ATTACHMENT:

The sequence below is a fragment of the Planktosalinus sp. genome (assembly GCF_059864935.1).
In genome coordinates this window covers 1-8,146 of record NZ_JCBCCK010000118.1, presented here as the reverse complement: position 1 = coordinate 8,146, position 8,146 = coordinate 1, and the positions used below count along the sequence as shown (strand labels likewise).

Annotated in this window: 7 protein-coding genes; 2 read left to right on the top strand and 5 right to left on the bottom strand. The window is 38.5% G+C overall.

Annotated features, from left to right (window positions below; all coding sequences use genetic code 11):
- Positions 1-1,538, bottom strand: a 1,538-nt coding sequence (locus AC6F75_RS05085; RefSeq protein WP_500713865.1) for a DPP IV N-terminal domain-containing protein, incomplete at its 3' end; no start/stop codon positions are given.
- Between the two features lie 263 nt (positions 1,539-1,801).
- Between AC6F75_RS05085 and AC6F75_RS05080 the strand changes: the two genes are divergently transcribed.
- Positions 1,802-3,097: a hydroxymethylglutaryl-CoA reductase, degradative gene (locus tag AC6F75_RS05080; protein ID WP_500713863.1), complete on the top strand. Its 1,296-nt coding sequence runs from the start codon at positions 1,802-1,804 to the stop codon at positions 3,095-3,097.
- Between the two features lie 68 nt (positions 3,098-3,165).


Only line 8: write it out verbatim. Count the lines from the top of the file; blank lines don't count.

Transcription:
- Positions 1,802-3,097: a hydroxymethylglutaryl-CoA reductase, degradative gene (locus tag AC6F75_RS05080; protein ID WP_500713863.1), complete on the top strand. Its 1,296-nt coding sequence runs from the start codon at positions 1,802-1,804 to the stop codon at positions 3,095-3,097.